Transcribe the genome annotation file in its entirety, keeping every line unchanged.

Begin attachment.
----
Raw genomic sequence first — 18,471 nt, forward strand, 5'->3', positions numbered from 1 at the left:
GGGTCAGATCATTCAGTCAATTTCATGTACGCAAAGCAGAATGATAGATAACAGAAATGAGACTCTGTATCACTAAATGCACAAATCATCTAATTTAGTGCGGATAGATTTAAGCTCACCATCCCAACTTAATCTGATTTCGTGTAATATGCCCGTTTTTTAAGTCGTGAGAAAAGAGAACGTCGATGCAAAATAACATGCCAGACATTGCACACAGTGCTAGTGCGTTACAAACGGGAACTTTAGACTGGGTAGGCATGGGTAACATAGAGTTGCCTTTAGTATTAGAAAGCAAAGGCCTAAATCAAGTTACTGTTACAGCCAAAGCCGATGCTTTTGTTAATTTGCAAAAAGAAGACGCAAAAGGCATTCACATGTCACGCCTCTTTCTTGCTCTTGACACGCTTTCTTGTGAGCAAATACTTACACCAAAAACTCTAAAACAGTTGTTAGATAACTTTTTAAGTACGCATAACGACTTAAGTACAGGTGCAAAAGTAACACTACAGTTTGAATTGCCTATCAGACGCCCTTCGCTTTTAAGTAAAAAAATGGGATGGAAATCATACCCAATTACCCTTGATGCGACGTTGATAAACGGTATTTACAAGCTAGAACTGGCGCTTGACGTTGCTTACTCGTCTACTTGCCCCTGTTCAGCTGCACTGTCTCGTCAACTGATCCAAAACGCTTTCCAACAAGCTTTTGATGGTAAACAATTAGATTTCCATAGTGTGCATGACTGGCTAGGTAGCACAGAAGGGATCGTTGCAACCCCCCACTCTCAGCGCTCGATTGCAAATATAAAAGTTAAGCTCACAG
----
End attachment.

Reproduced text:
Raw genomic sequence first — 18,471 nt, forward strand, 5'->3', positions numbered from 1 at the left:
GGGTCAGATCATTCAGTCAATTTCATGTACGCAAAGCAGAATGATAGATAACAGAAATGAGACTCTGTATCACTAAATGCACAAATCATCTAATTTAGTGCGGATAGATTTAAGCTCACCATCCCAACTTAATCTGATTTCGTGTAATATGCCCGTTTTTTAAGTCGTGAGAAAAGAGAACGTCGATGCAAAATAACATGCCAGACATTGCACACAGTGCTAGTGCGTTACAAACGGGAACTTTAGACTGGGTAGGCATGGGTAACATAGAGTTGCCTTTAGTATTAGAAAGCAAAGGCCTAAATCAAGTTACTGTTACAGCCAAAGCCGATGCTTTTGTTAATTTGCAAAAAGAAGACGCAAAAGGCATTCACATGTCACGCCTCTTTCTTGCTCTTGACACGCTTTCTTGTGAGCAAATACTTACACCAAAAACTCTAAAACAGTTGTTAGATAACTTTTTAAGTACGCATAACGACTTAAGTACAGGTGCAAAAGTAACACTACAGTTTGAATTGCCTATCAGACGCCCTTCGCTTTTAAGTAAAAAAATGGGATGGAAATCATACCCAATTACCCTTGATGCGACGTTGATAAACGGTATTTACAAGCTAGAACTGGCGCTTGACGTTGCTTACTCGTCTACTTGCCCCTGTTCAGCTGCACTGTCTCGTCAACTGATCCAAAACGCTTTCCAACAAGCTTTTGATGGTAAACAATTAGATTTCCATAGTGTGCATGACTGGCTAGGTAGCACAGAAGGGATCGTTGCAACCCCCCACTCTCAGCGCTCGATTGCAAATATAAAAGTTAAGCTCACAG